For the purpose of this site, there is a distinct difference between a batter, and a hitter. The gulf that separates batter from hitter is evident by several consistent and marked thoughts and actions. A batter matures, grows, evolves and expands into a hitter – the process is not guaranteed and requires planning, preparation, and practice.
A batter is a player, often a beginner or novice, who swings in a haphazard, unplanned and unfocused manner. He fails to replicate his stance and his swing on a consistent basis and often fails to hit the ball. He often becomes frustrated and confused and becomes even more erratic in his execution. His lack of success is exacerbated by a lack of preparation: the only time he swings a bat occurs in an official team practice (if he even attends practice). His lack of repetitions leads to a lack of success that leads to a dislike for the game. He often plays only a few seasons of organized ball then departs for a sport or activity that does not require the athleticism, skill, concentration, toughness and determination of baseball.
Whereas, a hitter is a player regardless of age or experience who approaches every at-bat in a practice or a game in a consistent, focused and repeatable manner. Because his form and style is consistent, his coaches and parents are able to make certain small adjustments if they become necessary. A hitter is also self-aware enough to learn what is most comfortable and most conducive to success and is able to “coach” himself to some extent. A hitter practices with devotion and rigorousness outside the realm of official team practices, going well beyond the norm. As a result, he is successful at seeing the ball, hitting the ball, and hitting the ball hard and he is motivated to work even harder. Proper practice begets excellence and a love of hitting develops.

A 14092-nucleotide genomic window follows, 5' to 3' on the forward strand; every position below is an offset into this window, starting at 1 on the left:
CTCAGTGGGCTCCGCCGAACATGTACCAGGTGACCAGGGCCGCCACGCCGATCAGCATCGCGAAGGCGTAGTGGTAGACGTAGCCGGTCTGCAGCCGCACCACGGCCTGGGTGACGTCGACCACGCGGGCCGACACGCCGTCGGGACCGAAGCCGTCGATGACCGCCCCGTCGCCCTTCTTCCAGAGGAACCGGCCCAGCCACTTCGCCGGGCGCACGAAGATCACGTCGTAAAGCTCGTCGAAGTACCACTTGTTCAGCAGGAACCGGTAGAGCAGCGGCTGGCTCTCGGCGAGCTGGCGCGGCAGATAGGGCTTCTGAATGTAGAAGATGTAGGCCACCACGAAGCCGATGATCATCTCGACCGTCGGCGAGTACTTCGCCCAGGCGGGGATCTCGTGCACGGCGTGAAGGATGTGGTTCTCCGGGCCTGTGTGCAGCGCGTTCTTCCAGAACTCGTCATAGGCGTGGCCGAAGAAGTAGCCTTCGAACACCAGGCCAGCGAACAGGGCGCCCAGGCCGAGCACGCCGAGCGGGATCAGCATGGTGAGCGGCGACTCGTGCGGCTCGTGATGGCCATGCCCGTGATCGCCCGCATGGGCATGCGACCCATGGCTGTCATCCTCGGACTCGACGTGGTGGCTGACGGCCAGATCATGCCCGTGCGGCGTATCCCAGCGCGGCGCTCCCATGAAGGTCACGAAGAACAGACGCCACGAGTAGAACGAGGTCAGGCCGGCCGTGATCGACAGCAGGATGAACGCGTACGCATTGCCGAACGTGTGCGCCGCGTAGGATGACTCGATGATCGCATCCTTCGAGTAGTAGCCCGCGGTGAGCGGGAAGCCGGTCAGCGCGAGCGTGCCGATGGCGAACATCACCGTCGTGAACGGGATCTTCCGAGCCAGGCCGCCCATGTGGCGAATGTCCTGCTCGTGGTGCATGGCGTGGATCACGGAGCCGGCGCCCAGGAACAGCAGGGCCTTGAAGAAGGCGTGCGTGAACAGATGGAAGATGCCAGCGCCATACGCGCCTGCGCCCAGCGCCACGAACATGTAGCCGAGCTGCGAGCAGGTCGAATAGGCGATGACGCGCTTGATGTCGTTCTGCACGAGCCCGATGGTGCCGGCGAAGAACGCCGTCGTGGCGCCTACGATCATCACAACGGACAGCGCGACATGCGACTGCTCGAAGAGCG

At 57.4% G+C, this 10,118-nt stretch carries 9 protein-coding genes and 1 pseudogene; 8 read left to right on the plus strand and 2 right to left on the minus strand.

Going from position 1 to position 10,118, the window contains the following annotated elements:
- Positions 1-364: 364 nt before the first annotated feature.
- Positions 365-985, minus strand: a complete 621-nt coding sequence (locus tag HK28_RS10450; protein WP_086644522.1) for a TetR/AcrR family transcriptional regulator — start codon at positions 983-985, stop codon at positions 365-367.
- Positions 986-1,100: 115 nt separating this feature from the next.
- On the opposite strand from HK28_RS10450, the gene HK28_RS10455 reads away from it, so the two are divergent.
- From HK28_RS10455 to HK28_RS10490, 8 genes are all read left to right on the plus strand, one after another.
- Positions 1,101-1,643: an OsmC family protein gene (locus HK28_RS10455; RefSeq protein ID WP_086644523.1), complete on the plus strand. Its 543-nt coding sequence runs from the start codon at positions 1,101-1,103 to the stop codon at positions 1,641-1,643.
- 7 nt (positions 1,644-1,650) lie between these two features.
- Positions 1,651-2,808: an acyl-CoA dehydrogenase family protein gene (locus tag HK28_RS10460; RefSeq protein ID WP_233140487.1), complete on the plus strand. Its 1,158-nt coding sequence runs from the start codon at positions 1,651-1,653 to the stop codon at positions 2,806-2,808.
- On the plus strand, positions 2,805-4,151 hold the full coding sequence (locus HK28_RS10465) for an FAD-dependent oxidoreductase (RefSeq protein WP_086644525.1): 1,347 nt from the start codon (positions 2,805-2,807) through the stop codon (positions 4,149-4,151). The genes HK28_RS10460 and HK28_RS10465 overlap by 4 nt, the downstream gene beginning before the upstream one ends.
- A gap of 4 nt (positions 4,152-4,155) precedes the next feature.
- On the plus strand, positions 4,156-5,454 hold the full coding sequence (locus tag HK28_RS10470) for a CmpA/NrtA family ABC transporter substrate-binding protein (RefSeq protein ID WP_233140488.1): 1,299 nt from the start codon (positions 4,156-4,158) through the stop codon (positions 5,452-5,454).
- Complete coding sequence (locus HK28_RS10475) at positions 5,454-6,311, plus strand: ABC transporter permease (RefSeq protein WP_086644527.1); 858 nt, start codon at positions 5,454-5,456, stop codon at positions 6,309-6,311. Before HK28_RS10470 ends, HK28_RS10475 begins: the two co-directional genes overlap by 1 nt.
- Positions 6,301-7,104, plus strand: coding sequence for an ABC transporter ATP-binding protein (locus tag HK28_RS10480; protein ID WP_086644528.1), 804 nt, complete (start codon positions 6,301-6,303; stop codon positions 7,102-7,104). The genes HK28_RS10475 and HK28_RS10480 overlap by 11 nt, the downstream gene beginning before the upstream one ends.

Choose to be a hitter, choose to be great. Let the uncommitted and the weak bat – the committed and the strong hit!